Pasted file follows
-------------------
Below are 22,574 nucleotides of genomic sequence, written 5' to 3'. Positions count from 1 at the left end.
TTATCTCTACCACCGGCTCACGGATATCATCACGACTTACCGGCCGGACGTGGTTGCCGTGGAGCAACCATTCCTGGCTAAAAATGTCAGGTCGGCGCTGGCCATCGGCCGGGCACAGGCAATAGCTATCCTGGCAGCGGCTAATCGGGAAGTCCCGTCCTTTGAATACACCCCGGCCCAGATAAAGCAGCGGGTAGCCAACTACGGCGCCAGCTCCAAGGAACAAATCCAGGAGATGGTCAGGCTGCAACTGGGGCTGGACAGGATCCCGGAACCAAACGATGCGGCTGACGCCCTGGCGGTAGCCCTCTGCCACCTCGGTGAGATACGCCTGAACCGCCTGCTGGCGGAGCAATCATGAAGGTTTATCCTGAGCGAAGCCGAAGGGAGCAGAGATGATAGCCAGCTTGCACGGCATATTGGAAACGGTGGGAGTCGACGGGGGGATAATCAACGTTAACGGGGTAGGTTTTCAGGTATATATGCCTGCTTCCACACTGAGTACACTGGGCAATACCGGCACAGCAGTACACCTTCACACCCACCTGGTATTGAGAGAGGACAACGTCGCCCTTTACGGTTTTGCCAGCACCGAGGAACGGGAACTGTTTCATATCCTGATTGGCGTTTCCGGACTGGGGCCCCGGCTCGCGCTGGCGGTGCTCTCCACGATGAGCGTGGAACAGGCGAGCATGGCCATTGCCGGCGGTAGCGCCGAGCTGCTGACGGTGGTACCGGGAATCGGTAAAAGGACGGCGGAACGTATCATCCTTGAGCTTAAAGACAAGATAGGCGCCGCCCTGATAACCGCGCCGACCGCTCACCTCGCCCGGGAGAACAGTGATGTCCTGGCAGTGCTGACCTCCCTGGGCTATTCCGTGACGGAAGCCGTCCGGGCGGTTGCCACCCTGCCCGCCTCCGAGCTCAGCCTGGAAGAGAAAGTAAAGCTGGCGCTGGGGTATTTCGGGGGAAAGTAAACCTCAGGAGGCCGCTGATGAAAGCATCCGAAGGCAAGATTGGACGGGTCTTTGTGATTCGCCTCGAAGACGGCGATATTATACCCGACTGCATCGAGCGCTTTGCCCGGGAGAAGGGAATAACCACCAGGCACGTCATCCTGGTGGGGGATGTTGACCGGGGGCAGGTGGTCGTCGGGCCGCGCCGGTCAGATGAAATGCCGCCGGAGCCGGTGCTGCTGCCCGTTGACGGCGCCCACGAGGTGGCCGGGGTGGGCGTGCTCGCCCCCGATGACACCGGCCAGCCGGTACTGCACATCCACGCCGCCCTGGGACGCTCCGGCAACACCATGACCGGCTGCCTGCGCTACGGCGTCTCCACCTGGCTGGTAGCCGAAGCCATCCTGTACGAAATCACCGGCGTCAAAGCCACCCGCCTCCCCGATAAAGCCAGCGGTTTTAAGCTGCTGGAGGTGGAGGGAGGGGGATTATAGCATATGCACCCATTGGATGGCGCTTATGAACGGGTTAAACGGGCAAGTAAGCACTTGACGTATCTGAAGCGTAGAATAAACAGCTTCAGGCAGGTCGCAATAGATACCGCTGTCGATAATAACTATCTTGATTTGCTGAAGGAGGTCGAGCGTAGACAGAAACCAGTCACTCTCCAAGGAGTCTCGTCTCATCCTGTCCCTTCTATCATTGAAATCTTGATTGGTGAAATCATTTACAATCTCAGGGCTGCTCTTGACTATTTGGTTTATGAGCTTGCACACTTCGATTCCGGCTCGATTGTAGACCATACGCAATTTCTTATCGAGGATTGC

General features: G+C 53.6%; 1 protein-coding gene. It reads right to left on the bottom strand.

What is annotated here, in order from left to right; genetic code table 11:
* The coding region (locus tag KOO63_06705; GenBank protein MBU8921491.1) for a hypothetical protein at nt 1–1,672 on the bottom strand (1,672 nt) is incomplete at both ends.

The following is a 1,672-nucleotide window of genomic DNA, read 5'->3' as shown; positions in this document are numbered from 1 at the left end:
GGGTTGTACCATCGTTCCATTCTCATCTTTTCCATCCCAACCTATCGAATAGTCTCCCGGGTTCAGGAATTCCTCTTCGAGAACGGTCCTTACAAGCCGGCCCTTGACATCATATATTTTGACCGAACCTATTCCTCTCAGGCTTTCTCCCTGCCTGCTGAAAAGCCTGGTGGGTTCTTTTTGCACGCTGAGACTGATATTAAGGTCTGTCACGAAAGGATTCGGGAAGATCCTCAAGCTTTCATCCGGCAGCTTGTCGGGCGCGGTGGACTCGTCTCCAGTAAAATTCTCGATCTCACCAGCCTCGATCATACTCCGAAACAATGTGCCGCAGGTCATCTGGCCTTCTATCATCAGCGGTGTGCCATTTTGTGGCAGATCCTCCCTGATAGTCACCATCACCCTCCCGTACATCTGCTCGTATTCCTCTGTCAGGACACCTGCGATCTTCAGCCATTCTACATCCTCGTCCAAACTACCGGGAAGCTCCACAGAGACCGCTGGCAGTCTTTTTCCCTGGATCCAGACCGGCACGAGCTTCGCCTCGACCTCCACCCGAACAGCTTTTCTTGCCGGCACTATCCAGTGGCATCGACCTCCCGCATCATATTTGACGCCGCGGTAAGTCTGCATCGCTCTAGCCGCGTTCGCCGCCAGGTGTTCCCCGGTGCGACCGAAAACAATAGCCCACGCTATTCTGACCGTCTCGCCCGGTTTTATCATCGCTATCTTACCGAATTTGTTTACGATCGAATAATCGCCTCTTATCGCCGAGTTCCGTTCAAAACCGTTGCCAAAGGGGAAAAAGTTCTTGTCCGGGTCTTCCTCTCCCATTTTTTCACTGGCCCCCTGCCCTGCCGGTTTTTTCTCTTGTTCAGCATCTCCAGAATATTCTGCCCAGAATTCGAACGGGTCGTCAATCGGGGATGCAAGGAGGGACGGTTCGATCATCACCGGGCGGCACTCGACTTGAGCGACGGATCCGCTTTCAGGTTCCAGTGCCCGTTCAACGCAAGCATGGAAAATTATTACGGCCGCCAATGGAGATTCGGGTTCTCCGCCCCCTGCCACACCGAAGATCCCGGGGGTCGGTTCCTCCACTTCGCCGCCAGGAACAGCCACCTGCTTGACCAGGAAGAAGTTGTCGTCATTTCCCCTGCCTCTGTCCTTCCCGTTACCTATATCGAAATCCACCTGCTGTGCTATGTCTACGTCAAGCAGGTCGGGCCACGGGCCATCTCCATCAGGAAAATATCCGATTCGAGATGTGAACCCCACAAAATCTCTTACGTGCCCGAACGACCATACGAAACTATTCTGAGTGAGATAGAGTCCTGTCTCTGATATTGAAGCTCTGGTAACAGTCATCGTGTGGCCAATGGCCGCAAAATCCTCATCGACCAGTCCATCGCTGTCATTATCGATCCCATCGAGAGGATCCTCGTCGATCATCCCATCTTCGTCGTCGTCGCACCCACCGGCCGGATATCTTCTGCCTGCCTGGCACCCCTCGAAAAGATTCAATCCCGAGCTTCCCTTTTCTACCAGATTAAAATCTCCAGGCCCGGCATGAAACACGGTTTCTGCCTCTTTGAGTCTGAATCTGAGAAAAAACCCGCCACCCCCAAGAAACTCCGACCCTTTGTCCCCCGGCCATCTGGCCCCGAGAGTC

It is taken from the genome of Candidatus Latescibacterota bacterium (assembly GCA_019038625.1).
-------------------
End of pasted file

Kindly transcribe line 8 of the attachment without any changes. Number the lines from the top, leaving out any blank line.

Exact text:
It is taken from the genome of Candidatus Latescibacterota bacterium (assembly GCA_019038625.1).